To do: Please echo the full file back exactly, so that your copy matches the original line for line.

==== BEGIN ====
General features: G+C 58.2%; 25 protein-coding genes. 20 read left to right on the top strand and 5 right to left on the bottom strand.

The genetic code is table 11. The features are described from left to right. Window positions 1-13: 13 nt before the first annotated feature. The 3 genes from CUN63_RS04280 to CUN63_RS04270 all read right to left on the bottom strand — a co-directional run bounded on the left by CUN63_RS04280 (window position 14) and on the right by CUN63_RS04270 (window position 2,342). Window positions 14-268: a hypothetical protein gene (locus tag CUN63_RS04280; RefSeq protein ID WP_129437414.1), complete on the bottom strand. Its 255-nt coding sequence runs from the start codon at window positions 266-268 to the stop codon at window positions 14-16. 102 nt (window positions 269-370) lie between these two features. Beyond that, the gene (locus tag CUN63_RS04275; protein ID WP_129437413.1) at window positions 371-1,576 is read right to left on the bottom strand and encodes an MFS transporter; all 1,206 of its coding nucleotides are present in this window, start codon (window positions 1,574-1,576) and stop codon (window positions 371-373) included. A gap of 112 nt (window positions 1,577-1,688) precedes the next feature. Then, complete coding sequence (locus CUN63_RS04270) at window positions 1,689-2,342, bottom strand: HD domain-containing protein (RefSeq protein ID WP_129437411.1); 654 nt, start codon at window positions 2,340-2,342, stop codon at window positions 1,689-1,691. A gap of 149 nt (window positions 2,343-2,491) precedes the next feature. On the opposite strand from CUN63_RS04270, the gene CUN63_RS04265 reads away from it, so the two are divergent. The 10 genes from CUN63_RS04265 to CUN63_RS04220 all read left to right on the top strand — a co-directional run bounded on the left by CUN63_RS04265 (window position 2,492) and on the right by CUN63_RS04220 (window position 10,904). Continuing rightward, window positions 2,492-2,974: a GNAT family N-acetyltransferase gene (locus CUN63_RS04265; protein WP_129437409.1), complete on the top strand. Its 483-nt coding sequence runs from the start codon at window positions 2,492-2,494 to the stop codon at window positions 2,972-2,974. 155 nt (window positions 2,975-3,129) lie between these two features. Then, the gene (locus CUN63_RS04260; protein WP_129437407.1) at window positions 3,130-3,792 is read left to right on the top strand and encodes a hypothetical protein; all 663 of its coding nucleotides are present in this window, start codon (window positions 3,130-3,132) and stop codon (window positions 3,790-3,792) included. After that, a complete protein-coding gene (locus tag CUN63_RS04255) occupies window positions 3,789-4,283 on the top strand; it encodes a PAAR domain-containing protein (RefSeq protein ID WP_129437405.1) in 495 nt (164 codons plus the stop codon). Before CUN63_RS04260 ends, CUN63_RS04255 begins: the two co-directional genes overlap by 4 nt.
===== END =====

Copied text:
General features: G+C 58.2%; 25 protein-coding genes. 20 read left to right on the top strand and 5 right to left on the bottom strand.

The genetic code is table 11. The features are described from left to right. Window positions 1-13: 13 nt before the first annotated feature. The 3 genes from CUN63_RS04280 to CUN63_RS04270 all read right to left on the bottom strand — a co-directional run bounded on the left by CUN63_RS04280 (window position 14) and on the right by CUN63_RS04270 (window position 2,342). Window positions 14-268: a hypothetical protein gene (locus tag CUN63_RS04280; RefSeq protein ID WP_129437414.1), complete on the bottom strand. Its 255-nt coding sequence runs from the start codon at window positions 266-268 to the stop codon at window positions 14-16. 102 nt (window positions 269-370) lie between these two features. Beyond that, the gene (locus tag CUN63_RS04275; protein ID WP_129437413.1) at window positions 371-1,576 is read right to left on the bottom strand and encodes an MFS transporter; all 1,206 of its coding nucleotides are present in this window, start codon (window positions 1,574-1,576) and stop codon (window positions 371-373) included. A gap of 112 nt (window positions 1,577-1,688) precedes the next feature. Then, complete coding sequence (locus CUN63_RS04270) at window positions 1,689-2,342, bottom strand: HD domain-containing protein (RefSeq protein ID WP_129437411.1); 654 nt, start codon at window positions 2,340-2,342, stop codon at window positions 1,689-1,691. A gap of 149 nt (window positions 2,343-2,491) precedes the next feature. On the opposite strand from CUN63_RS04270, the gene CUN63_RS04265 reads away from it, so the two are divergent. The 10 genes from CUN63_RS04265 to CUN63_RS04220 all read left to right on the top strand — a co-directional run bounded on the left by CUN63_RS04265 (window position 2,492) and on the right by CUN63_RS04220 (window position 10,904). Continuing rightward, window positions 2,492-2,974: a GNAT family N-acetyltransferase gene (locus CUN63_RS04265; protein WP_129437409.1), complete on the top strand. Its 483-nt coding sequence runs from the start codon at window positions 2,492-2,494 to the stop codon at window positions 2,972-2,974. 155 nt (window positions 2,975-3,129) lie between these two features. Then, the gene (locus CUN63_RS04260; protein WP_129437407.1) at window positions 3,130-3,792 is read left to right on the top strand and encodes a hypothetical protein; all 663 of its coding nucleotides are present in this window, start codon (window positions 3,130-3,132) and stop codon (window positions 3,790-3,792) included. After that, a complete protein-coding gene (locus tag CUN63_RS04255) occupies window positions 3,789-4,283 on the top strand; it encodes a PAAR domain-containing protein (RefSeq protein ID WP_129437405.1) in 495 nt (164 codons plus the stop codon). Before CUN63_RS04260 ends, CUN63_RS04255 begins: the two co-directional genes overlap by 4 nt.